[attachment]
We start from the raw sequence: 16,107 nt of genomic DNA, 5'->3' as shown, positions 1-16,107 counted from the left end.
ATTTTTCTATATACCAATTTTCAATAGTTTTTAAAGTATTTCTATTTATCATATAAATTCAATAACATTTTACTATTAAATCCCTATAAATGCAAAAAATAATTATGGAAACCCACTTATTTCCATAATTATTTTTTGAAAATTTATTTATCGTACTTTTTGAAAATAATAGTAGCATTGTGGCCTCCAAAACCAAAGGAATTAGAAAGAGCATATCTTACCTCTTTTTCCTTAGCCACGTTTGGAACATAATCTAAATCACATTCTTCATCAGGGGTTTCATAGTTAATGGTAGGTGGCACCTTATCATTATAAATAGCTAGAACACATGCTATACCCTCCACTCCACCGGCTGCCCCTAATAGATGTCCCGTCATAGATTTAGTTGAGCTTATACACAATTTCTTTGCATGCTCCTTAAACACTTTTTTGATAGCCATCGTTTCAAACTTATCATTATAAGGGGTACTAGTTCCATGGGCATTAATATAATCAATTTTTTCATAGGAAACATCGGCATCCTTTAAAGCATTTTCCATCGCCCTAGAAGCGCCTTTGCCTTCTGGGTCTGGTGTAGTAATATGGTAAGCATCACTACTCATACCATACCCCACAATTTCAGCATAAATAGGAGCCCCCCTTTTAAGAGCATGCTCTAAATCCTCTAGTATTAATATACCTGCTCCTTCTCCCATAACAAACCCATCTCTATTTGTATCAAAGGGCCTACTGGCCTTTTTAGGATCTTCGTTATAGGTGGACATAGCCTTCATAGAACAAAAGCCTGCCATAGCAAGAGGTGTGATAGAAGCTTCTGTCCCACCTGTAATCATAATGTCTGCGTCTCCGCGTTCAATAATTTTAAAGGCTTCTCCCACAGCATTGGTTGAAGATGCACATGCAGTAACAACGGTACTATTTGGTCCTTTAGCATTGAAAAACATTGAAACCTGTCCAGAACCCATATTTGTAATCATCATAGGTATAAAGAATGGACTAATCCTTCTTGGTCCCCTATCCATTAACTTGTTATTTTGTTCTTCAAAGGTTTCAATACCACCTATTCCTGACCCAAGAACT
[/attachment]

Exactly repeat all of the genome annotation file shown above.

We start from the raw sequence: 16,107 nt of genomic DNA, 5'->3' as shown, positions 1-16,107 counted from the left end.
ATTTTTCTATATACCAATTTTCAATAGTTTTTAAAGTATTTCTATTTATCATATAAATTCAATAACATTTTACTATTAAATCCCTATAAATGCAAAAAATAATTATGGAAACCCACTTATTTCCATAATTATTTTTTGAAAATTTATTTATCGTACTTTTTGAAAATAATAGTAGCATTGTGGCCTCCAAAACCAAAGGAATTAGAAAGAGCATATCTTACCTCTTTTTCCTTAGCCACGTTTGGAACATAATCTAAATCACATTCTTCATCAGGGGTTTCATAGTTAATGGTAGGTGGCACCTTATCATTATAAATAGCTAGAACACATGCTATACCCTCCACTCCACCGGCTGCCCCTAATAGATGTCCCGTCATAGATTTAGTTGAGCTTATACACAATTTCTTTGCATGCTCCTTAAACACTTTTTTGATAGCCATCGTTTCAAACTTATCATTATAAGGGGTACTAGTTCCATGGGCATTAATATAATCAATTTTTTCATAGGAAACATCGGCATCCTTTAAAGCATTTTCCATCGCCCTAGAAGCGCCTTTGCCTTCTGGGTCTGGTGTAGTAATATGGTAAGCATCACTACTCATACCATACCCCACAATTTCAGCATAAATAGGAGCCCCCCTTTTAAGAGCATGCTCTAAATCCTCTAGTATTAATATACCTGCTCCTTCTCCCATAACAAACCCATCTCTATTTGTATCAAAGGGCCTACTGGCCTTTTTAGGATCTTCGTTATAGGTGGACATAGCCTTCATAGAACAAAAGCCTGCCATAGCAAGAGGTGTGATAGAAGCTTCTGTCCCACCTGTAATCATAATGTCTGCGTCTCCGCGTTCAATAATTTTAAAGGCTTCTCCCACAGCATTGGTTGAAGATGCACATGCAGTAACAACGGTACTATTTGGTCCTTTAGCATTGAAAAACATTGAAACCTGTCCAGAACCCATATTTGTAATCATCATAGGTATAAAGAATGGACTAATCCTTCTTGGTCCCCTATCCATTAACTTGTTATTTTGTTCTTCAAAGGTTTCAATACCACCTATTCCTGACCCAAGAACT